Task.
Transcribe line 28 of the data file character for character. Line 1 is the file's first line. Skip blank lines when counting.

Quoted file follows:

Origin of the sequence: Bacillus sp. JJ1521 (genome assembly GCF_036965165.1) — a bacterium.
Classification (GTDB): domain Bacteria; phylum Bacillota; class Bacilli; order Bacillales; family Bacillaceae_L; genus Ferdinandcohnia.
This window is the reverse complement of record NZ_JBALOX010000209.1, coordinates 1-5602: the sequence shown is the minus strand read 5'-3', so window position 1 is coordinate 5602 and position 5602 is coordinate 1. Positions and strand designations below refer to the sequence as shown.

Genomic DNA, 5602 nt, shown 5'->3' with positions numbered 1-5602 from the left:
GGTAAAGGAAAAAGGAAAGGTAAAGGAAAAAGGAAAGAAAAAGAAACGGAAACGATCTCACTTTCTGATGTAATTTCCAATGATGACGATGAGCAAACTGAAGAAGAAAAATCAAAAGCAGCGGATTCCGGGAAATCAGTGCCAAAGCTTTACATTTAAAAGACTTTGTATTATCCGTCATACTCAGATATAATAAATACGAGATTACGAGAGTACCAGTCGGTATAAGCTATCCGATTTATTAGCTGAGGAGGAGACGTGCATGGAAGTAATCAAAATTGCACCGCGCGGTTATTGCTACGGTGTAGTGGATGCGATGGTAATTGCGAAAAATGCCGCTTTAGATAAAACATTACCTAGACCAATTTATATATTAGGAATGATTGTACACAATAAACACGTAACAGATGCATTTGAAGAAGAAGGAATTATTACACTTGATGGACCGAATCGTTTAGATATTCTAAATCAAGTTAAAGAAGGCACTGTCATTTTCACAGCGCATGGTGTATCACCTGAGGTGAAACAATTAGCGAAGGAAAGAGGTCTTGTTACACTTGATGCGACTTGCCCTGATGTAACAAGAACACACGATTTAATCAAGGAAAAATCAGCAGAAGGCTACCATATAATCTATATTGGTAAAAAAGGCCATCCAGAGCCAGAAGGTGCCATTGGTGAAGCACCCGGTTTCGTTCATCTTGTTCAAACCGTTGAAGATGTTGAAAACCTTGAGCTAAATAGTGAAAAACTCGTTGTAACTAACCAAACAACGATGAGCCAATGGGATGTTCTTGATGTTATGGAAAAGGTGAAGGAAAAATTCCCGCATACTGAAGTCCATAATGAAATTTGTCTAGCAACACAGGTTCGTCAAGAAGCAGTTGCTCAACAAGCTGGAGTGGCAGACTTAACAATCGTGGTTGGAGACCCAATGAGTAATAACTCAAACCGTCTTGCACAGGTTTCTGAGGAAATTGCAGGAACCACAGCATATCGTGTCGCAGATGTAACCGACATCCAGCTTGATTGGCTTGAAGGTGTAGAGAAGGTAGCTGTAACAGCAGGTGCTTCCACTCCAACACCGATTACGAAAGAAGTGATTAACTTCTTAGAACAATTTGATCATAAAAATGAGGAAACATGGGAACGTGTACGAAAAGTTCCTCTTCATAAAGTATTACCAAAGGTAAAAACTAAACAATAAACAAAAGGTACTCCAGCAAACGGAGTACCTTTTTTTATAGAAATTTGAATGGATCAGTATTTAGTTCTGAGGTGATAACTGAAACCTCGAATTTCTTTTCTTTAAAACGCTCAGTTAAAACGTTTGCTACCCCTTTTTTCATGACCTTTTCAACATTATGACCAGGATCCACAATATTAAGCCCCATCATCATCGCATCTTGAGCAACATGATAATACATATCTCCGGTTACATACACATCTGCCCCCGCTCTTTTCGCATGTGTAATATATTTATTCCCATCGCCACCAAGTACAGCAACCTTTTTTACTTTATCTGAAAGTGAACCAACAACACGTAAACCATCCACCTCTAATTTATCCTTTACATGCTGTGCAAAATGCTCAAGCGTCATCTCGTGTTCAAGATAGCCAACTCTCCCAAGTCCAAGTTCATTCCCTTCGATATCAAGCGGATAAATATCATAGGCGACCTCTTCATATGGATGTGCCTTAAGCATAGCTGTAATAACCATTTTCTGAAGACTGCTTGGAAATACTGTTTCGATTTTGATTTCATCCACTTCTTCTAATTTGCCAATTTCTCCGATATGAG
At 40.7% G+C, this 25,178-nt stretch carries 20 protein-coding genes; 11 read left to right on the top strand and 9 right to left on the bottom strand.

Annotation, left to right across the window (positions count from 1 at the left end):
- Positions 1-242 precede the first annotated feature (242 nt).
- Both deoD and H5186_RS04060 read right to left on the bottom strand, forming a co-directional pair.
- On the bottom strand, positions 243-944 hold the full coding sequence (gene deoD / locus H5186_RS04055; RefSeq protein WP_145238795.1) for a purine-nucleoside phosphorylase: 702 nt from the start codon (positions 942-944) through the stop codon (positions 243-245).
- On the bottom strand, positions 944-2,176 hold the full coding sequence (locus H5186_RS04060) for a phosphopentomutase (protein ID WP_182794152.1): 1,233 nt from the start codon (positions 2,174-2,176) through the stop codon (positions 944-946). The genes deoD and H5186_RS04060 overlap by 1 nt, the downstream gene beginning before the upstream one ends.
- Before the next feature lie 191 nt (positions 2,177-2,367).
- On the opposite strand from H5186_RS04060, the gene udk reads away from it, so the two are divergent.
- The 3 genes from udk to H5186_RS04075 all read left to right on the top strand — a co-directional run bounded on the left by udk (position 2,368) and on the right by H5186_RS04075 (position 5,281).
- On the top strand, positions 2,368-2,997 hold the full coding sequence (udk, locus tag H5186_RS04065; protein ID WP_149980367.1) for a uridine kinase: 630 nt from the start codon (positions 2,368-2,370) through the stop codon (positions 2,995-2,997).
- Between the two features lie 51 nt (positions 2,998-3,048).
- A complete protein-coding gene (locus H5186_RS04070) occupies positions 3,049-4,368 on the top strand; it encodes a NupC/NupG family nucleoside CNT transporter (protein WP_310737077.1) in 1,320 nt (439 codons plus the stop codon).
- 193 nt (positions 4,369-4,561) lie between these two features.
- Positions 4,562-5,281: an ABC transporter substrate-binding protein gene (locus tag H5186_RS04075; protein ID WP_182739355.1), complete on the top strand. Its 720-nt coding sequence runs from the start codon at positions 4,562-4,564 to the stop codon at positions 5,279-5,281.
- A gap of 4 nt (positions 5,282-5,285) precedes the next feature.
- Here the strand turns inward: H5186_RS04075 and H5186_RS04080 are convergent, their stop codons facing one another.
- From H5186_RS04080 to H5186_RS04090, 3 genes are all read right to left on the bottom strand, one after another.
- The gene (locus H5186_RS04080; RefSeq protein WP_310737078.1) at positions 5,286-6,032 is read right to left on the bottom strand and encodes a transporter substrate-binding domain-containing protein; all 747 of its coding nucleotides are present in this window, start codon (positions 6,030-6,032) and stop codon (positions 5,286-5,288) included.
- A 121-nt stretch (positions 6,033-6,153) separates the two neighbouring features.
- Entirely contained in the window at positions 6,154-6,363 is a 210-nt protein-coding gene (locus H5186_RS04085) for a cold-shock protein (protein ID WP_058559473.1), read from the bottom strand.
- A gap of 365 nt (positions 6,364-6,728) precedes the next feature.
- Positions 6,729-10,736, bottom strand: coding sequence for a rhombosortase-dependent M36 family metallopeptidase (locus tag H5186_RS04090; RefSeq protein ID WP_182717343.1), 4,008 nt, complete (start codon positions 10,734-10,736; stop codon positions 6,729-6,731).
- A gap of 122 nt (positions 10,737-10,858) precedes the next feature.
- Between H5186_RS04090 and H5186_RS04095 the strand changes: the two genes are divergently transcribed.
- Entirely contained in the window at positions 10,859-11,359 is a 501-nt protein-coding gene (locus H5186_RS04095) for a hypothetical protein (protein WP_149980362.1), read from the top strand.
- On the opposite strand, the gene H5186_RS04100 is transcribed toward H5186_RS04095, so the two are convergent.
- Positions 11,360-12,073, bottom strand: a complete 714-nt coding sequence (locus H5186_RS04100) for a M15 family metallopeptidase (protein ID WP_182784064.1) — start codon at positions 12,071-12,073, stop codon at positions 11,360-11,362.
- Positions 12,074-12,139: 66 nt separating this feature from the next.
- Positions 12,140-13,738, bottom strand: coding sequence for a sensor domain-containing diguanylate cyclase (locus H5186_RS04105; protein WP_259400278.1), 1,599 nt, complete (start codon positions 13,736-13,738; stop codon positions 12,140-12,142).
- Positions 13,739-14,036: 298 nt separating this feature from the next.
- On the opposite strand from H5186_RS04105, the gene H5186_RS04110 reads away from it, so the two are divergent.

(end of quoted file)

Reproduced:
- A gap of 122 nt (positions 10,737-10,858) precedes the next feature.